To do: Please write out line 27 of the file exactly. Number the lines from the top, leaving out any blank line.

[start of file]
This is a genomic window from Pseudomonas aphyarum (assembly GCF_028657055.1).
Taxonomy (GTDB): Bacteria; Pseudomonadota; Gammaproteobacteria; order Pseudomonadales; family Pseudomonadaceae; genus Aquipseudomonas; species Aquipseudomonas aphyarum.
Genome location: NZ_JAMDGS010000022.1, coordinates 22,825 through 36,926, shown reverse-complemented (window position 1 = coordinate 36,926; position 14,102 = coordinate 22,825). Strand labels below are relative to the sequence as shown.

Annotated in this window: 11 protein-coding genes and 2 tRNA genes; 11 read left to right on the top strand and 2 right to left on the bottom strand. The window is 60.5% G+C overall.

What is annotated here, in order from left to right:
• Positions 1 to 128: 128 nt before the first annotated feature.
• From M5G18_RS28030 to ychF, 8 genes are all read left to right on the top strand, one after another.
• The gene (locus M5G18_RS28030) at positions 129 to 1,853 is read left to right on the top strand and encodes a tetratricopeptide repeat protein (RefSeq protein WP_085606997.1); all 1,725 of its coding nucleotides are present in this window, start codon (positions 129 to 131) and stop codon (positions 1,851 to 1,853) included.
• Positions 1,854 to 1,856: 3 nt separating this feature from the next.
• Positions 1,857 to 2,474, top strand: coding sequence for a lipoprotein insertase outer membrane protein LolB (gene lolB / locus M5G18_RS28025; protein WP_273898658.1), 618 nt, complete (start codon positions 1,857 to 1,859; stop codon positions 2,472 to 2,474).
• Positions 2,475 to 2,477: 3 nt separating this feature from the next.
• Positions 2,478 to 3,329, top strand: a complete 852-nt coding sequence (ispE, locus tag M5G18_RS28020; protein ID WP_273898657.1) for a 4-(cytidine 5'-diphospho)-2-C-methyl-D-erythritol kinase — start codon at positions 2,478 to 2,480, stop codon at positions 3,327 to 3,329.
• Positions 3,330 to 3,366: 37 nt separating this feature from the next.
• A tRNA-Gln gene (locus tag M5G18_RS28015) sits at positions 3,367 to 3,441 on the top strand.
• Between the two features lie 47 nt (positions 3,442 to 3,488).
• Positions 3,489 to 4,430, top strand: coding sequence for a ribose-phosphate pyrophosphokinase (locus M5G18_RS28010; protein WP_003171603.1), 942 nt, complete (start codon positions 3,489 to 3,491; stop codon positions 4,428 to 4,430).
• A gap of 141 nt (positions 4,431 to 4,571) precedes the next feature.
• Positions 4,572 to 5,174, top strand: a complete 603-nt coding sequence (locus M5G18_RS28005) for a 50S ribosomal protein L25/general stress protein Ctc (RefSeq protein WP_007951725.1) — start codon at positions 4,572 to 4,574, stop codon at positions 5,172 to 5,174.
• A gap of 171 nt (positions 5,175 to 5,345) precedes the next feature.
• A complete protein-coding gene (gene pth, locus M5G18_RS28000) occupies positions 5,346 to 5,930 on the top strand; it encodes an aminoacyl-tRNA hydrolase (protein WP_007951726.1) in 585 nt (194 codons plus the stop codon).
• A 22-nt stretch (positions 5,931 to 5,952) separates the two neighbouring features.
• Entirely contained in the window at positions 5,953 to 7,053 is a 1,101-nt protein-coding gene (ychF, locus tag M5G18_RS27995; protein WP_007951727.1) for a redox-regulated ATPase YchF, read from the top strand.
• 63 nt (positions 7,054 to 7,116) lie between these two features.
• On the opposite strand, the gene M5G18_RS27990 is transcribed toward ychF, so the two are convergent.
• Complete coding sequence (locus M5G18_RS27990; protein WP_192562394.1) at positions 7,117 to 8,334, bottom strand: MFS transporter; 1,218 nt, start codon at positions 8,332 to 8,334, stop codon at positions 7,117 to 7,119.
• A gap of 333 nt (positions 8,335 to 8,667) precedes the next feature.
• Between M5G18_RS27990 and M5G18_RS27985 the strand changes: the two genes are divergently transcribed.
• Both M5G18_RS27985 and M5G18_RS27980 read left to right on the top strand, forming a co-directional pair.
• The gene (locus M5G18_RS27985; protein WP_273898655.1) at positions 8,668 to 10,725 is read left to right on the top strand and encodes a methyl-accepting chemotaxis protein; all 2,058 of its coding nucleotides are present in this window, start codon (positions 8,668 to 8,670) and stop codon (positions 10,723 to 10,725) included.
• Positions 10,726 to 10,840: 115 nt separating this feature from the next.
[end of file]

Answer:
• Between M5G18_RS27990 and M5G18_RS27985 the strand changes: the two genes are divergently transcribed.